For a guitarist, or any other instrumentalist for that matter, one of the biggest obstacles is translating the sounds in our head onto our instrument – in our case, the fretboard. Vocalists certainly have it easier in this regard. When you envision a sound in your head, you can readily open your mouth and create that sound. The translation from the mind to the instrument (i.e voice) is effortless and unconscious. Guitarists don’t have it that easy. But we can get there. If you speak to an accomplished jazz player, more often than not you will find that their seemingly inexhaustive ability to improvise on the fly comes from being able to play the lines they are hearing in their head. So how do you get started on this path to musical expressiveness? With ear training!
Before we begin this journey, we need an ear training resource. While there are certainly a great deal of software packages available, my tool of choice is the following website:
Editor Note: Be sure and also check out the Interval Ear Trainer here at Cyberfret.com
Ear Trainer is a free, web-based tool with useful features such as tempo adjustment, and automatic scoring just to name a couple. You will notice that there are a variety of ear training categories – intervals, chords, scales, etc. We are going to focus on intervals, since they are the fundamental building block for scales and chords.
When just starting out, it is best to keep the “fixed root” option checked off. With this option, the intervals you hear will always start with the same note. This way, you will really get a feel for the differences amongst the various intervals. Are you ready? Let’s get to it then.
Click on the “Beginner” link to the far left. You will then see additional links below “Beginner”. Now click “Simple Intervals”. (Note: Ear Trainer uses MIDI to play notes. If you are using Windows XP, then MIDI playback should be automatically configured. If you do not hear any notes, then you need to do some configuring, which is beyond the scope of this article.) You should hear a series of two notes. You then have 4 options to choose from:
1. Prime – the most basic interval, this is simply the same note played consecutively.
2. Major 3rd – this interval contains 2 notes spaced 2 whole steps apart (such as C to E, G to A, etc), and has a familiar uplifting, happy quality.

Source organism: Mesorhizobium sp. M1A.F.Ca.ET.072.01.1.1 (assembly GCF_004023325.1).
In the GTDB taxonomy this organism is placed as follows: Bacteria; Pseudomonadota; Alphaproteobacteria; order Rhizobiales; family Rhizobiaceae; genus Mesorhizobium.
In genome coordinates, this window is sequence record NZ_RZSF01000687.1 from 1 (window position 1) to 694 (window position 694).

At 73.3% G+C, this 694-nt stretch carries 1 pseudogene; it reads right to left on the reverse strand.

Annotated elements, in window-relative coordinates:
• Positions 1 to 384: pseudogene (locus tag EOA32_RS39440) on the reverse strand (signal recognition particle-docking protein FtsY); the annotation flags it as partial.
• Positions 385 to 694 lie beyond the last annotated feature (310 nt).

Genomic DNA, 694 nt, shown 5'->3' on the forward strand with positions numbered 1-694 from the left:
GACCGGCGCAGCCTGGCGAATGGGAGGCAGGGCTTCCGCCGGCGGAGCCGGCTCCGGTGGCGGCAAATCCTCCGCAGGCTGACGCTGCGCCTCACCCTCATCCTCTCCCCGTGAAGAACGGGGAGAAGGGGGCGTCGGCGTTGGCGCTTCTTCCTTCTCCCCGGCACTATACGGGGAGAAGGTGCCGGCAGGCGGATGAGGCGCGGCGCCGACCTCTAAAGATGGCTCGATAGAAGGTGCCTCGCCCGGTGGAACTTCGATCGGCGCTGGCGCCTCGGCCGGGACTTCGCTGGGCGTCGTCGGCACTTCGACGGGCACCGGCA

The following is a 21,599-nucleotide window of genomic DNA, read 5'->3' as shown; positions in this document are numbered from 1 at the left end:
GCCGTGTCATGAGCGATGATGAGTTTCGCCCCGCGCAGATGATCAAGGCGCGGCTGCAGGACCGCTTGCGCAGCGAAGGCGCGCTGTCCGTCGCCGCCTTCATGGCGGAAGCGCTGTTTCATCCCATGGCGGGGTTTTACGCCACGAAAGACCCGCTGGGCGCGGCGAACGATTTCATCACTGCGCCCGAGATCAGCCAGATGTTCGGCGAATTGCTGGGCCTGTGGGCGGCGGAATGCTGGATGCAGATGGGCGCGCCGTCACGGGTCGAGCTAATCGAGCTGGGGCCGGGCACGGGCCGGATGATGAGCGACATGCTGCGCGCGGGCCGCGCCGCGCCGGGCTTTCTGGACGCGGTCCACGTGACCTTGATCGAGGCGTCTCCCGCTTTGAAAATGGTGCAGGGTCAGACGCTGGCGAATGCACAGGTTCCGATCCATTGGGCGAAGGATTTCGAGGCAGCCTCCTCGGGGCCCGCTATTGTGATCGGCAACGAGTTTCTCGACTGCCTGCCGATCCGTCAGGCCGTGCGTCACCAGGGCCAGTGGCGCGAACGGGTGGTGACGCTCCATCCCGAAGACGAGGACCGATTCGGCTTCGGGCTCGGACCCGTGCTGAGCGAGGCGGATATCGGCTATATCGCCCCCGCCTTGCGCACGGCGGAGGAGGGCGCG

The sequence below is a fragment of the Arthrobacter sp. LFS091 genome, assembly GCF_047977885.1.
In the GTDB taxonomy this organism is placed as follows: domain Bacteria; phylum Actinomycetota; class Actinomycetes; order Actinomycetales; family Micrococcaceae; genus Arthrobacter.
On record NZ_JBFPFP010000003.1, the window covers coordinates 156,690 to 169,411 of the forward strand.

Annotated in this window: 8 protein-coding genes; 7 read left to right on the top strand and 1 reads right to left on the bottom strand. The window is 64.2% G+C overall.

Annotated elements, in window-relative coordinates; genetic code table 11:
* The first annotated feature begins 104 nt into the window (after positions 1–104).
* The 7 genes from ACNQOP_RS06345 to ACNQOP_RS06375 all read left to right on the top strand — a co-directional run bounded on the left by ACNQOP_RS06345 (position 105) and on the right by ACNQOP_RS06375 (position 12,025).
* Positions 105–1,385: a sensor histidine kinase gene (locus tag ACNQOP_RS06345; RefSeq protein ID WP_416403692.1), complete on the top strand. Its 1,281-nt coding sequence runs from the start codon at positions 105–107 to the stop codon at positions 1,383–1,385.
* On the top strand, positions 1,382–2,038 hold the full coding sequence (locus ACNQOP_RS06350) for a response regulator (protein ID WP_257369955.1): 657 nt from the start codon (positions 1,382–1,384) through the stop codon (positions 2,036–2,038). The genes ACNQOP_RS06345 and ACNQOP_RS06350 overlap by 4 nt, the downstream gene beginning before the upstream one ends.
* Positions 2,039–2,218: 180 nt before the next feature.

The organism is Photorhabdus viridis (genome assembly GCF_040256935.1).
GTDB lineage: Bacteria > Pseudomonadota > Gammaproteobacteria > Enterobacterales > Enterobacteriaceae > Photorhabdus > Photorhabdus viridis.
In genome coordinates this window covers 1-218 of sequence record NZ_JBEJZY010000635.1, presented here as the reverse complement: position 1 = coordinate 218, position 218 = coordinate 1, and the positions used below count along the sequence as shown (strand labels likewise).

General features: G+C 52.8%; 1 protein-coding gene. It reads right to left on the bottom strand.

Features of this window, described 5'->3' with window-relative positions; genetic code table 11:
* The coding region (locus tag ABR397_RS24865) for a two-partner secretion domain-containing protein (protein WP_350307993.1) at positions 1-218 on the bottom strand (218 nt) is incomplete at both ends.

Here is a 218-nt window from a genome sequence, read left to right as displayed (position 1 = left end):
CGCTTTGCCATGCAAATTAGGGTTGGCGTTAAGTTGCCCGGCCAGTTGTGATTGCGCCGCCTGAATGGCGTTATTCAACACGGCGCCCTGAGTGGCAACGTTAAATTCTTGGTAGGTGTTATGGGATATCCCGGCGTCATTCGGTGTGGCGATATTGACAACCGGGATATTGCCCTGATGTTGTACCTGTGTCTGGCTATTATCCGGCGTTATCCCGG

3. Perfect 5th – this interval spacing is 3 1/2 steps (C to G, G to D, etc). The so called 5-chords (C5, D5, etc) used extensively in rock and roll are based on this interval.
4. Octave – this interval consists of the same two notes played an octave apart.
The key to developing a good ear is to come up with your own meaningful associations. You need to make it real. One of the best approaches is to associate each interval with a familiar tune. For instance, when I hear a major 3rd, I think of the “Star Spangled Banner”. At the beginning, the words “say can” are a major 3rd apart. Likewise, I have a unique association for the perfect 5th. I think “Top Gun”. Remember that really nice, melodic guitar instrumental in that movie? The one played by Steve Stevens? Those first two notes are a perfect 5th apart. “Star Wars” may be more familiar. The first two notes of that famous theme are also a perfect 5th apart. So you get the point. Each interval needs to be personal for you. They need to evoke a response.
When you are correctly identifying a majority of the simple intervals, it is time to move on to more difficult exercises. Ultimately, you want to end up at the “chromatic intervals up/down” exercises, which you will see after clicking the “Intervals” link. Furthermore, you should deselect the “fixed root” option, so that you become accustomed to identifying intervals across a wide tonal range.
Before we talk about identifying intervals, let’s take a look at how intervals appear in standard notation and on the fretboard. In what follows, “m” stands for minor, “M” is major, and “P” is perfect. The image below shows one possible layout of the intervals in TAB notation. You should be aware that because of the guitar’s ambiguity (i.e. identical notes appearing in multiple locations), there are a variety of possibilities. And most importantly, you should realize that even though this example shows the intervals starting from C, the patterns remain the same anywhere on the fretboard, regardless of the starting note. Regarding the standard notation, note how each interval is a half step higher than the previous one. This gives rise to the term chromatic intervals.